I’m quickly approaching the end of my first year of my graduate studies at the University of Colorado at Boulder. As the closing of this semester draws near, I can’t help but reflect on my evolving situation within the department, my decision to come here, the response of my peers to the “fringe” work I’ve been making, and the overall sentiment of graduate studies at a large state university.
I’m going to try and keep this personal, keep it close, keep it within a certain self-check. If I allow myself get into the problematics of university politics, bureaucracy, hidden agendas, and overall funding problems, then I would not actually get to the heart of why I am jotting these thoughts down – and truthfully, just pointing to these obvious problems is enough of a “rant” to suffice their worth/attention.
Instead, I want to talk about the nagging problem I’m encountering being the only “dedicated digital art” graduate students within the department (there is another, but he is doing more painting/drawing at the moment). One problem is that I never would self-describe my work as being “digital art.” This is not to say that my work cannot be considered as such, but because of the limitations that this definition creates it forces myself and – perhaps more importantly – my peers to approach my work with the burden of this label. In essence it constricts the conversation of my work to a medium that I don’t feel incredibly bound to. I don’t think that this disparity between the department you are in and your given medium is particularly rare in academic environments, but because technology and arts have so rarely been combined within an art specific department (i.e., not in labs like your MIT’s ITP’s and RPI’s), this disconnect is particularly contentious.
This categorization predetermines the kind of production, presentation, and distribution of my work, both conscious and unconsciously. I don’t know how many times I have had the field the “who is your audience” question. I find this query to be such a quick default used in order to avoid the actual content or concept of a work (and now that I write it down, I hope to never use it). Some of this lack of patience or unwillingness to invest in digital work is evidence of peers discomfort with working outside of their comfort zone – a result that appears to come from the relative absence of physicality or object-making that occurs in my practice. I’ve got into the habit of replying to this frequent inquiry with, “[My audience/s is/are] people that use the Internet.”*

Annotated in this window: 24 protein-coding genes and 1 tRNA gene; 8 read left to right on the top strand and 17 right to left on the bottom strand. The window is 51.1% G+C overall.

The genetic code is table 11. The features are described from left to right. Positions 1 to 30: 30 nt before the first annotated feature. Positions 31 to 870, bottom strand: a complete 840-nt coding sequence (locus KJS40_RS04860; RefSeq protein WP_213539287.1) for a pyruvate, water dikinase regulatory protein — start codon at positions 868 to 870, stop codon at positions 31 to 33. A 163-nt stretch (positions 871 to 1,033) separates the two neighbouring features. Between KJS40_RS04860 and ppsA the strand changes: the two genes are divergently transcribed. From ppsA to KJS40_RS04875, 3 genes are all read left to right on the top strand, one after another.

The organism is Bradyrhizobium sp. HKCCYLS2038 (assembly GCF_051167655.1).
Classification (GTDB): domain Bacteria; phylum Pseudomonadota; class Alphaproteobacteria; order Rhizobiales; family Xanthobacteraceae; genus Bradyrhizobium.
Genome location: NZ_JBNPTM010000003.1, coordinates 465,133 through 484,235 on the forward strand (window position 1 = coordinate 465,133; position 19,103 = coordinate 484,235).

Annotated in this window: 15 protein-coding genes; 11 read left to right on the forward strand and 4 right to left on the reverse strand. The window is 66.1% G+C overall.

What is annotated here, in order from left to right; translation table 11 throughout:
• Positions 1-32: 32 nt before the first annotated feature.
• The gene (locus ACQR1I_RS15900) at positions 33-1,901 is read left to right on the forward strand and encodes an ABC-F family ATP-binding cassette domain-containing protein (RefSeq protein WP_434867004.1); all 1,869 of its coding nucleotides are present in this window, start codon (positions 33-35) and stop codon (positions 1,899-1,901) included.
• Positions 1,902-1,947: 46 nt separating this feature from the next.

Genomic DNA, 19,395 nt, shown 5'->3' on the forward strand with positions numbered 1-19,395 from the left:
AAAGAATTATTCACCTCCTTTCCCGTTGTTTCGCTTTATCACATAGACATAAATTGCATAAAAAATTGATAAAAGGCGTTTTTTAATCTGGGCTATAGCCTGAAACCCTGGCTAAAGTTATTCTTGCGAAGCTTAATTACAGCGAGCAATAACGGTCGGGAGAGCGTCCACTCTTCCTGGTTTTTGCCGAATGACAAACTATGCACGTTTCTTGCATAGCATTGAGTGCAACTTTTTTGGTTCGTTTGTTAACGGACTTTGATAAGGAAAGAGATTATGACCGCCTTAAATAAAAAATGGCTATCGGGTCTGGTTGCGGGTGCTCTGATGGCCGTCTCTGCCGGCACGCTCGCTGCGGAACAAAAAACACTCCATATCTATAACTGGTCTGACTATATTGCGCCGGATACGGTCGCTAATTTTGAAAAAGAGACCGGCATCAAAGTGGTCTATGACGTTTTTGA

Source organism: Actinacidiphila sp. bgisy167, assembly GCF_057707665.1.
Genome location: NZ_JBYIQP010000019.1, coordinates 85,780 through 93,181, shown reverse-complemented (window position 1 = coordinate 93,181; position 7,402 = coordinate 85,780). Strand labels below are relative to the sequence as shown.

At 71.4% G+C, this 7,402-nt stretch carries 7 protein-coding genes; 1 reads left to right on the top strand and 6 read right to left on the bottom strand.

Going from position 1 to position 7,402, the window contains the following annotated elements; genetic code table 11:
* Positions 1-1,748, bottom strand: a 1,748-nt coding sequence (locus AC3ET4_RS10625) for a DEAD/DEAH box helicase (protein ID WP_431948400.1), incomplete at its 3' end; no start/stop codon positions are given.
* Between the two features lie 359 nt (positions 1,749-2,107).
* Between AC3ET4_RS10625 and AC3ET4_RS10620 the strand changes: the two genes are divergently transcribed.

Digital/net-based artists of the 90s and early 2000s took the criticism above as a starting point for the creation of their work. When work on the net/computer/screen was seen as an adverse territory for artists and curators to critically examine, some artists responded by making the frontier appear as dangerous and hostile as possible (JODI and Screenfull.net are immediate examples that come to mind). Where previous makers made their aesthetic and content harsh – a critical location where glitch artists continue to inhabit – I’ve instead tried to filter this aggression through a simplification of toolsets as well as a willingness to engage in more popular forms of net-use.
The paranoia of those early moments online has been usurped by the false transparencies of social networking and the frivolity of lolcats. Although big fans of both, the current macros of double rainbows and philosoraptors are probably doing little to help the cause of taking the net seriously as an artistic medium, at least for those that strictly abide to traditional commercial art systems.
Something I’ve found within the hesitations I’ve experience lies in the fundamental utility that the web facilitates in everyday communication. In this case my peers might see a fault, whereas I interpret a strength; what better mechanism/space to employ in an artistic repertoire than one that is used so widely. I think the more straight forward question that peers want to ask is, “So what? What makes this Art?” Although I’m not convinced that is equally a worthwhile question (because it leads to the same kind of immediate dismissiveness and lack of critical examination of content), I do think that it is at least more charged.